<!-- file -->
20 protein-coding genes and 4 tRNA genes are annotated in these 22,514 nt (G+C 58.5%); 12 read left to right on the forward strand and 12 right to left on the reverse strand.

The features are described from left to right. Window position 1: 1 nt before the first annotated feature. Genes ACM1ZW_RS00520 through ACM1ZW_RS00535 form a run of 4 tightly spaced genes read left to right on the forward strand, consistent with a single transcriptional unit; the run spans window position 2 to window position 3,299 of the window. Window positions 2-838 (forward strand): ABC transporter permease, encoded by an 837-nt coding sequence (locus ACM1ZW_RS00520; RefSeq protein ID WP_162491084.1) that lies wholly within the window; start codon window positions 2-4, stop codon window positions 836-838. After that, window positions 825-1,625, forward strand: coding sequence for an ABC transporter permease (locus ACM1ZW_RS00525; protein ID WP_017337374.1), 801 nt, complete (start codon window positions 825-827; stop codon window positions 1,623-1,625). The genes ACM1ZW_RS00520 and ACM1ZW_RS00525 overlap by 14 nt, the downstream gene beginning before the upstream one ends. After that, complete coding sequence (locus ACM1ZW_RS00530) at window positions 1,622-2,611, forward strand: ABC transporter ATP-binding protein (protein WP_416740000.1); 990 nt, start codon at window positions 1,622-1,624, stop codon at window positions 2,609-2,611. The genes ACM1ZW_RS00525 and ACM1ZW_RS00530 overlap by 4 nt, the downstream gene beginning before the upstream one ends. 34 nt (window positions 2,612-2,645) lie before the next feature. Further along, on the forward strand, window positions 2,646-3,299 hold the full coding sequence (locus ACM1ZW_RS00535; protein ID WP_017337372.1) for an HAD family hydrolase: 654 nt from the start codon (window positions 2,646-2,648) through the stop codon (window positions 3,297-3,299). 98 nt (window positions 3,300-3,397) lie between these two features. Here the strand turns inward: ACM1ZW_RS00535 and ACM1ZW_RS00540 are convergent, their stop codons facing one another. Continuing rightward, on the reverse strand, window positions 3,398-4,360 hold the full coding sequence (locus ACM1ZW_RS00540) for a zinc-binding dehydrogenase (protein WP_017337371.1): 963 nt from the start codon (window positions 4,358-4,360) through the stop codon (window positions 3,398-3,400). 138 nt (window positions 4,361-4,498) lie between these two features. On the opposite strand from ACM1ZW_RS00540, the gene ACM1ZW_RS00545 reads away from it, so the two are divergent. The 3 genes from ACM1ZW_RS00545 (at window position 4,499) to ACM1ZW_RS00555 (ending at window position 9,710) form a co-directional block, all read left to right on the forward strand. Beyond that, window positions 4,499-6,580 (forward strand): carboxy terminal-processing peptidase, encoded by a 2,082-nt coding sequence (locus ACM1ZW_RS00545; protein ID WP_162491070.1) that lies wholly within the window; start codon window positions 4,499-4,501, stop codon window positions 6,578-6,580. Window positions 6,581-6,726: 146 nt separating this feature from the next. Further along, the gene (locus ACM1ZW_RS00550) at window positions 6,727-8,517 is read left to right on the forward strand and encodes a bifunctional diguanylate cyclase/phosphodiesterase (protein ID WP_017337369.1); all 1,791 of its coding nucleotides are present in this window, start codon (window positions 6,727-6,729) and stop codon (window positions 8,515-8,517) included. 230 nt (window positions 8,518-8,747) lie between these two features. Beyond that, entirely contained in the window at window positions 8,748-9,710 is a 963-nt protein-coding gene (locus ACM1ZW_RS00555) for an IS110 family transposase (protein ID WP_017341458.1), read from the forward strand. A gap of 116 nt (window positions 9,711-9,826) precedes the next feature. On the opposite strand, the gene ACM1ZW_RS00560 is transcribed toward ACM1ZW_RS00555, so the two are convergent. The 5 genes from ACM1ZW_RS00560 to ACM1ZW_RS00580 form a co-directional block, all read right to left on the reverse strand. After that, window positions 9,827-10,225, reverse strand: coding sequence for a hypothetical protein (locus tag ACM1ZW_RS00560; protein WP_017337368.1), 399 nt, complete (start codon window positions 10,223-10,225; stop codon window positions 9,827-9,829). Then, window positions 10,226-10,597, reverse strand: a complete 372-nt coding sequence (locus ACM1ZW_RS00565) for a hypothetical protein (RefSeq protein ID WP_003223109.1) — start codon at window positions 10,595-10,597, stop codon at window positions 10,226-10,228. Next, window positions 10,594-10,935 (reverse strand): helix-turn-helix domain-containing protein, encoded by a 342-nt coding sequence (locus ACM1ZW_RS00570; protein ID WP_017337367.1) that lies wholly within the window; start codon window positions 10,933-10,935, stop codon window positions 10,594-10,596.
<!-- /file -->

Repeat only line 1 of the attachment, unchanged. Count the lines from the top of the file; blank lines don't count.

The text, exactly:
20 protein-coding genes and 4 tRNA genes are annotated in these 22,514 nt (G+C 58.5%); 12 read left to right on the forward strand and 12 right to left on the reverse strand.